Trained trauma dog reports for duty in Brantford
Ryan Flanagan, CTV Kitchener
Published Friday, October 14, 2016 5:45PM EDT
Last Updated Friday, October 14, 2016 6:41PM EDT
People recovering from traumatic experiences in the Brantford area now have a new tool to help them cope.
A trauma dog named Eddie was officially developed to Victim Services of Brant on Friday.
He’ll work with first responders recovering from on-the-job trauma, but also be available for organizations like Victim Services to use with any member of the public in the same situation.
“Anything that our office might get called out to respond to, Eddie can be there to help and support,” said Penny McVicar, the executive director of Victim Services of Brant.
“He’s there just for somebody to pet, to hug, to sit down on the floor and cuddle with. He just gives love – love and affection.”
The dog is named after Eddie Adamson, a Toronto Police staff sergeant who died from suicide in 2005 while in the midst of a 25-year battle with post-traumatic stress disorder.
Sgt. Dean Skelding of the Brant County OPP knew Adamson, and thinks his colleague would be “honoured” to have his name live on in a trauma dog.
In fact, Skelding was front and centre for a heartwarming moment at Friday’s handover ceremony.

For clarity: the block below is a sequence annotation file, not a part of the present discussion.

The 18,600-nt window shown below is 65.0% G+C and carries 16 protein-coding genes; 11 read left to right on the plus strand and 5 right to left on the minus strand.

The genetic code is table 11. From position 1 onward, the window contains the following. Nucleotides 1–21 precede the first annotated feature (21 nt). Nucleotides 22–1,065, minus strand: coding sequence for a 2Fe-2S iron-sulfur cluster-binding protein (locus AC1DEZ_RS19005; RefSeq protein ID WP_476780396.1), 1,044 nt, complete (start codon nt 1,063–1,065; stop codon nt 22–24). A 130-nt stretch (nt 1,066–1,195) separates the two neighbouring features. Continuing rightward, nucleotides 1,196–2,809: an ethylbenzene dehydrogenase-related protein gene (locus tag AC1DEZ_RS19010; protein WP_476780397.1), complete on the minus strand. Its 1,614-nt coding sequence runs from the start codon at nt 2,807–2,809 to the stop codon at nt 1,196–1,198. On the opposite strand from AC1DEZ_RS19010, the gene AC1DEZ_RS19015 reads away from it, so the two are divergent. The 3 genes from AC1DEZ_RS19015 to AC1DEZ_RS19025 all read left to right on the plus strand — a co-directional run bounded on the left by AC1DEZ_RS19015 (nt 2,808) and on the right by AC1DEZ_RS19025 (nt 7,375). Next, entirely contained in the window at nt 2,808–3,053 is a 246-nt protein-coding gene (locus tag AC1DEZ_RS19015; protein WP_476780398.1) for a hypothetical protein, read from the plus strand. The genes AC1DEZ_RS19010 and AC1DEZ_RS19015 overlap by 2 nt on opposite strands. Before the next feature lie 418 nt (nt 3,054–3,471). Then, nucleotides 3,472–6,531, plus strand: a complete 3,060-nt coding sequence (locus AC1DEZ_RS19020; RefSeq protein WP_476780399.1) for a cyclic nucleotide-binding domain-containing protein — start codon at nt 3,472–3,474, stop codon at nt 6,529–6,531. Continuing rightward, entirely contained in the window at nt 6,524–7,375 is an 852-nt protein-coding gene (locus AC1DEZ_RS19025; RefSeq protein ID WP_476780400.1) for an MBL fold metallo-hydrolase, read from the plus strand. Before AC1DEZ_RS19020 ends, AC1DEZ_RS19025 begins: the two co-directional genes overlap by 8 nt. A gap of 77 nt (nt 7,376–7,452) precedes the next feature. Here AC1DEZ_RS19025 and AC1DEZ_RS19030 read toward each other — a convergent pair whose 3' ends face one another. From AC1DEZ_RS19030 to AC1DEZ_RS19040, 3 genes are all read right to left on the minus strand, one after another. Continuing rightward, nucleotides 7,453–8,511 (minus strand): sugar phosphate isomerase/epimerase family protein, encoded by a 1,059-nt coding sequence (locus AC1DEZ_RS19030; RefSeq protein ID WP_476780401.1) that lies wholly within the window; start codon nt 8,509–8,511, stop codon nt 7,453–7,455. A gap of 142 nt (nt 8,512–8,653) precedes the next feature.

While he was explaining why he considered Eddie to be a fitting tribute to Adamson, the dog suddenly started barking – startling everyone in attendance, especially those who’ve spent the most time with him.
“Eddie has never barked before,” said McVicar.
“In that time that we’ve had him, I’ve never heard him bark.”
Skelding also sees ways Eddie could benefit police officers, some of who find themselves traumatized by things they encounter while working – and who aren’t as likely to hide that trauma as they may have been in the past.
“Now we’re telling our recruits ‘Hey, this is likely going to happen to you. If it does happen to you, we need to get you some help and get you through it,’” he said.
Eddie was trained by United By Trauma, a volunteer organization which connects service dogs with police officers and military personnel dealing with PTSD.
With reporting by Mary Cranston